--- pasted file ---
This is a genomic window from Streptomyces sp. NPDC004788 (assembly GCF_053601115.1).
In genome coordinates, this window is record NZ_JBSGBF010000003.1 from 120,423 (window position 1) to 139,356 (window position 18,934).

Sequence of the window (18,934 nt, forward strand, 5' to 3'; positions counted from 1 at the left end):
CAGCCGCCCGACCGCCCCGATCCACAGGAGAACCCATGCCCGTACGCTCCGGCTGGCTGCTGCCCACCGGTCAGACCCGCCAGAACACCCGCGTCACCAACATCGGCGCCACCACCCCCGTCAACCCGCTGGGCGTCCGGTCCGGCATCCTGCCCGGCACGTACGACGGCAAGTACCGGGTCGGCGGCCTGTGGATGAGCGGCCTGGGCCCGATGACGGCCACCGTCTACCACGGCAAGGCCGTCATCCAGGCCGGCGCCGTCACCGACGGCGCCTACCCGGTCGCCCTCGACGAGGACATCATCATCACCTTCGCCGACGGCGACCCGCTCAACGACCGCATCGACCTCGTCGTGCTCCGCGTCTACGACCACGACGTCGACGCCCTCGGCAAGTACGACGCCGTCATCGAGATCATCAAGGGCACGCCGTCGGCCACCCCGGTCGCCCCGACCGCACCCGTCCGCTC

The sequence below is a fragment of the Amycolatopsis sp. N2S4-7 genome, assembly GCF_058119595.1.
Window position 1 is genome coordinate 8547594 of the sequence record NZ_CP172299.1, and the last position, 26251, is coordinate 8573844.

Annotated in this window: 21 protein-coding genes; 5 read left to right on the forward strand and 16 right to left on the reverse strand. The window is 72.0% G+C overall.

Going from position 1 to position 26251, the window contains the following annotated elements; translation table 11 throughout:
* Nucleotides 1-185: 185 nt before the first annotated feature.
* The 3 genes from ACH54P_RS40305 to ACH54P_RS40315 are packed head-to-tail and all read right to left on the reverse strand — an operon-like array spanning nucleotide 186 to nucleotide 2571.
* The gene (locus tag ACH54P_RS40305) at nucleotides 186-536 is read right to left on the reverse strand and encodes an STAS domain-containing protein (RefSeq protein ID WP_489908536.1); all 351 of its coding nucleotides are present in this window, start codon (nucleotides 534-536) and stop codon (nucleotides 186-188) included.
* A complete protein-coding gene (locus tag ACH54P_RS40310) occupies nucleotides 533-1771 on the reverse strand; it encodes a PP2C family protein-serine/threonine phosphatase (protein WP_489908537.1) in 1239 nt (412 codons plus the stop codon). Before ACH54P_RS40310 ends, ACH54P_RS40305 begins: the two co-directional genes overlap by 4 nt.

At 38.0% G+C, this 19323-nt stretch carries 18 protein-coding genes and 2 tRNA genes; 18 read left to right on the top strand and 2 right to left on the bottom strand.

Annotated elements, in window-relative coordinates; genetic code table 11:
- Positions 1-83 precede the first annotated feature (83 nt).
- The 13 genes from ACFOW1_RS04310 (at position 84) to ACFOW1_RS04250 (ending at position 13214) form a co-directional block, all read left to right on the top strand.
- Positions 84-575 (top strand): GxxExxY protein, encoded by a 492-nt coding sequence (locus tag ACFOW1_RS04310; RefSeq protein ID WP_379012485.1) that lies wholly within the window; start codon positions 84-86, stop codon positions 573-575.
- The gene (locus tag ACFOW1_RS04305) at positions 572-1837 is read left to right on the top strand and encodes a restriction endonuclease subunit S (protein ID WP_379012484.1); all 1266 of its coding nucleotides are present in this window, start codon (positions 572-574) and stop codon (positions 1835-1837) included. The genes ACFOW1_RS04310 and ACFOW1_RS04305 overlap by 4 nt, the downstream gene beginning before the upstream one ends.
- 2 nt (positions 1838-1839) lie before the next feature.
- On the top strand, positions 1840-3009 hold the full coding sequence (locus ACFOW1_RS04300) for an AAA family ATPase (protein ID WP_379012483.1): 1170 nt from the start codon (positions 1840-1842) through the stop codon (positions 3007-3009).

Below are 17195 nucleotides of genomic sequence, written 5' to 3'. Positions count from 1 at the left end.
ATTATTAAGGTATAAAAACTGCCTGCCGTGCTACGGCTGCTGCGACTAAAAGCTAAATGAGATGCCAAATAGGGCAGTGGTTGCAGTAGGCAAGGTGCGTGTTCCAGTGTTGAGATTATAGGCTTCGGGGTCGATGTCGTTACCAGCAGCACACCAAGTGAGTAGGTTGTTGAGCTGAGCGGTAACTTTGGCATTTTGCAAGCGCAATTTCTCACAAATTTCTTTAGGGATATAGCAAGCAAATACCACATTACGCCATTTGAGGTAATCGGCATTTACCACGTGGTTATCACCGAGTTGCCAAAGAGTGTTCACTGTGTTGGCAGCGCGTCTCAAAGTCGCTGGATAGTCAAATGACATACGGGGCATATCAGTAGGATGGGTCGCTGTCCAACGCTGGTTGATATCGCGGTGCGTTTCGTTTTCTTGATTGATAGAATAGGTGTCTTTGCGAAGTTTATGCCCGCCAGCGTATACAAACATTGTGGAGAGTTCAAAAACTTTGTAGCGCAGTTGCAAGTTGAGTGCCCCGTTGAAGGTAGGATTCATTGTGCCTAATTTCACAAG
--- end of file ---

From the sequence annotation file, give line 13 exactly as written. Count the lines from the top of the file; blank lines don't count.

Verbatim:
At 38.0% G+C, this 19323-nt stretch carries 18 protein-coding genes and 2 tRNA genes; 18 read left to right on the top strand and 2 right to left on the bottom strand.